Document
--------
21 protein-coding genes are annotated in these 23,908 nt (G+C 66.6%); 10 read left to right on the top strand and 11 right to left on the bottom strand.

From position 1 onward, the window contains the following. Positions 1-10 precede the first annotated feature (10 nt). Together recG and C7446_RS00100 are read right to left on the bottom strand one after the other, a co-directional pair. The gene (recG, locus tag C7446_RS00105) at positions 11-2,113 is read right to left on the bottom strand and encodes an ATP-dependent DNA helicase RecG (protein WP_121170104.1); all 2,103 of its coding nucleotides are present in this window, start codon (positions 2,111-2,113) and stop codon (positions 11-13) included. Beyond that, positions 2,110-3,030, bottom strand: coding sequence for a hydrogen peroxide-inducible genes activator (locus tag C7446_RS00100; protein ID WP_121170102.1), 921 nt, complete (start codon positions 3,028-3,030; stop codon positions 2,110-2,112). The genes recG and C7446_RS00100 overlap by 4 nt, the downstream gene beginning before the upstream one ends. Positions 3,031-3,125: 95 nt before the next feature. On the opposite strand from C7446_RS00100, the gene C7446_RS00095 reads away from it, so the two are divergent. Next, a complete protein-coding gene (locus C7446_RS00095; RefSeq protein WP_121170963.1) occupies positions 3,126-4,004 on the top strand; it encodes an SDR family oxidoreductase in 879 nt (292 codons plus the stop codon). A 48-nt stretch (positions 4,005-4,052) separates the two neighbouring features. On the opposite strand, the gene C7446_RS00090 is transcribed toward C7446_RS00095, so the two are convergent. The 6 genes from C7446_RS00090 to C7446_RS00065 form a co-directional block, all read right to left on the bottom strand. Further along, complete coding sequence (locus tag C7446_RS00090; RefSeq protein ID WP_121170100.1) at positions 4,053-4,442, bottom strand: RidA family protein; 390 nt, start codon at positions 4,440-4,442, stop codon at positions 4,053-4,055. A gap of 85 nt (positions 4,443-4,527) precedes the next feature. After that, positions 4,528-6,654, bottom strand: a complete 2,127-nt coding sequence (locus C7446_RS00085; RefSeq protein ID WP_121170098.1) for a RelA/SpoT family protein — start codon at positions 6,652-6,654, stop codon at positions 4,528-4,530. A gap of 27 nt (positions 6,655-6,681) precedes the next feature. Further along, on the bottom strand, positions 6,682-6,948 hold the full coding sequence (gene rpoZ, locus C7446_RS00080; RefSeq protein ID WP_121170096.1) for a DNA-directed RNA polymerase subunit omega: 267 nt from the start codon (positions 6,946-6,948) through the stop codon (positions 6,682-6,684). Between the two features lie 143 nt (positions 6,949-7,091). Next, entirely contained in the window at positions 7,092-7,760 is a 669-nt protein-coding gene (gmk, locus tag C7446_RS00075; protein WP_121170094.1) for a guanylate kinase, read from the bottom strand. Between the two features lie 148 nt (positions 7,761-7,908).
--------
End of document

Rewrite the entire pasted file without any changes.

21 protein-coding genes are annotated in these 23,908 nt (G+C 66.6%); 10 read left to right on the top strand and 11 right to left on the bottom strand.

From position 1 onward, the window contains the following. Positions 1-10 precede the first annotated feature (10 nt). Together recG and C7446_RS00100 are read right to left on the bottom strand one after the other, a co-directional pair. The gene (recG, locus tag C7446_RS00105) at positions 11-2,113 is read right to left on the bottom strand and encodes an ATP-dependent DNA helicase RecG (protein WP_121170104.1); all 2,103 of its coding nucleotides are present in this window, start codon (positions 2,111-2,113) and stop codon (positions 11-13) included. Beyond that, positions 2,110-3,030, bottom strand: coding sequence for a hydrogen peroxide-inducible genes activator (locus tag C7446_RS00100; protein ID WP_121170102.1), 921 nt, complete (start codon positions 3,028-3,030; stop codon positions 2,110-2,112). The genes recG and C7446_RS00100 overlap by 4 nt, the downstream gene beginning before the upstream one ends. Positions 3,031-3,125: 95 nt before the next feature. On the opposite strand from C7446_RS00100, the gene C7446_RS00095 reads away from it, so the two are divergent. Next, a complete protein-coding gene (locus C7446_RS00095; RefSeq protein WP_121170963.1) occupies positions 3,126-4,004 on the top strand; it encodes an SDR family oxidoreductase in 879 nt (292 codons plus the stop codon). A 48-nt stretch (positions 4,005-4,052) separates the two neighbouring features. On the opposite strand, the gene C7446_RS00090 is transcribed toward C7446_RS00095, so the two are convergent. The 6 genes from C7446_RS00090 to C7446_RS00065 form a co-directional block, all read right to left on the bottom strand. Further along, complete coding sequence (locus tag C7446_RS00090; RefSeq protein ID WP_121170100.1) at positions 4,053-4,442, bottom strand: RidA family protein; 390 nt, start codon at positions 4,440-4,442, stop codon at positions 4,053-4,055. A gap of 85 nt (positions 4,443-4,527) precedes the next feature. After that, positions 4,528-6,654, bottom strand: a complete 2,127-nt coding sequence (locus C7446_RS00085; RefSeq protein ID WP_121170098.1) for a RelA/SpoT family protein — start codon at positions 6,652-6,654, stop codon at positions 4,528-4,530. A gap of 27 nt (positions 6,655-6,681) precedes the next feature. Further along, on the bottom strand, positions 6,682-6,948 hold the full coding sequence (gene rpoZ, locus C7446_RS00080; RefSeq protein ID WP_121170096.1) for a DNA-directed RNA polymerase subunit omega: 267 nt from the start codon (positions 6,946-6,948) through the stop codon (positions 6,682-6,684). Between the two features lie 143 nt (positions 6,949-7,091). Next, entirely contained in the window at positions 7,092-7,760 is a 669-nt protein-coding gene (gmk, locus tag C7446_RS00075; protein WP_121170094.1) for a guanylate kinase, read from the bottom strand. Between the two features lie 148 nt (positions 7,761-7,908).